Firstly, the vague memory of reading the transcript of a conversation that took place be- tween 3 or 4 British sculptors who were riding high at the time. It was probably the late 60’s, maybe 1967? The conversation was about Picasso and how they thought that he was the greatest sculptor going. They loved his audacity, his scant regard for the conven- tions of their subject, but above all else they credited him for introducing the speed of decision making common in painting to the sculptural sphere.
If there is any comfort to be gained from being a painter it’s the knowledge that, good, bad or indifferent your output is irrevocably art.
Some sculpture looks like art, some doesn’t.
Of course, confidence in oneself inspires the confidence of others, and to an extent, Picas- so’s early forays into sculpture were underwritten by his successes on canvas. In the same way, his more conventional triumphs paid for his iconoclasm.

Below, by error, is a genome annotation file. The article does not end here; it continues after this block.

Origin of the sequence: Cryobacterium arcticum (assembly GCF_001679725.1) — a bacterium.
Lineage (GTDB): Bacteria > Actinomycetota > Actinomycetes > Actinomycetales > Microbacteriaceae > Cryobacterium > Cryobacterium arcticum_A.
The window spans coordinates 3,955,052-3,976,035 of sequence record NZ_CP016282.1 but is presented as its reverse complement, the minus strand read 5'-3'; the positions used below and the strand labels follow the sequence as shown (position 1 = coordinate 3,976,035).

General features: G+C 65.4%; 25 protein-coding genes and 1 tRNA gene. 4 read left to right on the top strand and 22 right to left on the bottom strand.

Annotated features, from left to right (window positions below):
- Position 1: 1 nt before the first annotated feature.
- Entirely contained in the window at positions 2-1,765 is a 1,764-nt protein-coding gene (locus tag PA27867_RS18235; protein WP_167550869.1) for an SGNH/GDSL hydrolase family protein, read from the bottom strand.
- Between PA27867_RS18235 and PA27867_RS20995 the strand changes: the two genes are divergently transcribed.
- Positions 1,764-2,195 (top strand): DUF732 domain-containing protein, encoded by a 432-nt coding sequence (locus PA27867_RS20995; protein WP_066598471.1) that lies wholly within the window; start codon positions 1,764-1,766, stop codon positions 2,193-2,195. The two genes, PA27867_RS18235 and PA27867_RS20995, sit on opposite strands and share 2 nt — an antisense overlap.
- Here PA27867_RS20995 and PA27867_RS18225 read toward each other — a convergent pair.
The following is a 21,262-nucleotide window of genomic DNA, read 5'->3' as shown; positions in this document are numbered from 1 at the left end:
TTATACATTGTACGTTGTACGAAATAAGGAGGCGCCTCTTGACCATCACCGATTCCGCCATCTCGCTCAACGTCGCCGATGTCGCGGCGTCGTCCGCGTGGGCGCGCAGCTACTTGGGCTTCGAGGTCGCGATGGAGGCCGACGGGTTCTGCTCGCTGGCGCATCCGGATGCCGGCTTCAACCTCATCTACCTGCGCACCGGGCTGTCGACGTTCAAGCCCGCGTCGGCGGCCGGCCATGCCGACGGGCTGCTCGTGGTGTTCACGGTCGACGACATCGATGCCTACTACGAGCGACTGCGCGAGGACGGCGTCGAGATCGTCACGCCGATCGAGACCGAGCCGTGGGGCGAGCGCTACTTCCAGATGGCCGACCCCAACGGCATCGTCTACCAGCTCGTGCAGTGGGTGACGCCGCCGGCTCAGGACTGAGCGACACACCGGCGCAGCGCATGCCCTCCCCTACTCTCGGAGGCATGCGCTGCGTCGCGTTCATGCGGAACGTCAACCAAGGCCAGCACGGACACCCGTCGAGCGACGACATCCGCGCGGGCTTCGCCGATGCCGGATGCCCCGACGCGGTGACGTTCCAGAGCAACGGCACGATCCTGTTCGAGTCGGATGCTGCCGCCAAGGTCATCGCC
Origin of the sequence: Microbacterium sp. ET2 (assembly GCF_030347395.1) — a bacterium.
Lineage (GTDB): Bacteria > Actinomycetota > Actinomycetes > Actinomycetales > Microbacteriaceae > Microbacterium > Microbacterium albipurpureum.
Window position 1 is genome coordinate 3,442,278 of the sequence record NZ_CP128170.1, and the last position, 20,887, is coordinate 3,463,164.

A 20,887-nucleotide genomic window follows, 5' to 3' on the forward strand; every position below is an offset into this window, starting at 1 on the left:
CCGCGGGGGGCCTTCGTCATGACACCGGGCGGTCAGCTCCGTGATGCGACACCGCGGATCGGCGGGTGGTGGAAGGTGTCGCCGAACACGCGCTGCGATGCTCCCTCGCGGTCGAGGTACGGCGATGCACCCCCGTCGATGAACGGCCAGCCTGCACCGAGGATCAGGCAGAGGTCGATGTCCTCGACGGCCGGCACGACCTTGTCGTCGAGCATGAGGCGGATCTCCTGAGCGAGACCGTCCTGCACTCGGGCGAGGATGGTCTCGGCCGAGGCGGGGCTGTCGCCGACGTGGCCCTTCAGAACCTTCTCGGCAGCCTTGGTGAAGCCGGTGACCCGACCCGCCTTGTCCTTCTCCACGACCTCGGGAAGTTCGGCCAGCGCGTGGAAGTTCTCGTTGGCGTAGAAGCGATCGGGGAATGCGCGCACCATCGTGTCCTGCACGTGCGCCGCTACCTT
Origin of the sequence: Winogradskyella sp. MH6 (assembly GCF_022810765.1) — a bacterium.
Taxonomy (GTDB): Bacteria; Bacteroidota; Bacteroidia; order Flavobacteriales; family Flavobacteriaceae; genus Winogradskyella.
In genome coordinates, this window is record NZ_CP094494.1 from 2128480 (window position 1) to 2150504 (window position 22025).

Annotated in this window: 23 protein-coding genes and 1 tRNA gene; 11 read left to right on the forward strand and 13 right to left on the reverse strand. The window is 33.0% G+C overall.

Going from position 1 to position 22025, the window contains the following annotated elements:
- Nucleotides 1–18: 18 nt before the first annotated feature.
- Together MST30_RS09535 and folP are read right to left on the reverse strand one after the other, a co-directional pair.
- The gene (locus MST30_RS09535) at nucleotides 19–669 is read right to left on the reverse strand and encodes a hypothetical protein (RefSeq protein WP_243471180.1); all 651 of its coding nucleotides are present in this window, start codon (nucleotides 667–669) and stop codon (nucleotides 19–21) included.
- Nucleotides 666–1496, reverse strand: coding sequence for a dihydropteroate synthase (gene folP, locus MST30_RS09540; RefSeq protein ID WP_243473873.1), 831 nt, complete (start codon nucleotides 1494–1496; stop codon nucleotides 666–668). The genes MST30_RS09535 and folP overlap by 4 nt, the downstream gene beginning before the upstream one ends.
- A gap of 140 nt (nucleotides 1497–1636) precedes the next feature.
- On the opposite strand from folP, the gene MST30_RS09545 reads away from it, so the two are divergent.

The brand of art embodied by Picasso held that meaning in a work of art is intrinsic. The artist is the world; therefore meaning does not need to be sought.
An expansionist, Picasso was very good at recognising the limitations of a thing, the speed at which he did this could be said to be his genius. In understanding the perimeters of something one can analyse and exploit its possibilities more fully.
I am looking at a photograph of the Thomas Schütte sculpture ‘United Enemies’ from 1994 and it reminds me of a conversation I had with a friend recently. We were discussing famous rivalries and inevitably Matisse vs. Picasso came up. My friend made the point that a rivalry serves its participants well. People like intrigue, fights attract audiences and competition keeps rivals fit, each pushing the other further than they could otherwise go. My friend went on to talk about how exclusive a rivalry is. That once rivals recognise each other the rest of the world can go hang. Looking out of a rivalry, no one else is worth the attention.
I am not suggesting that Ib Braase and Maria Zahle are rivals. If anything, one is being a comfortable armchair for the other to sit in.
“More and more I seek to define sculpture as a place. Not as a statue but as a place. A place within which you can be in a spiritual way. It is a room, a place, an empty spot that I attempt to fill.”
Ib Braase, Skulpturelle Synspunkter, 1986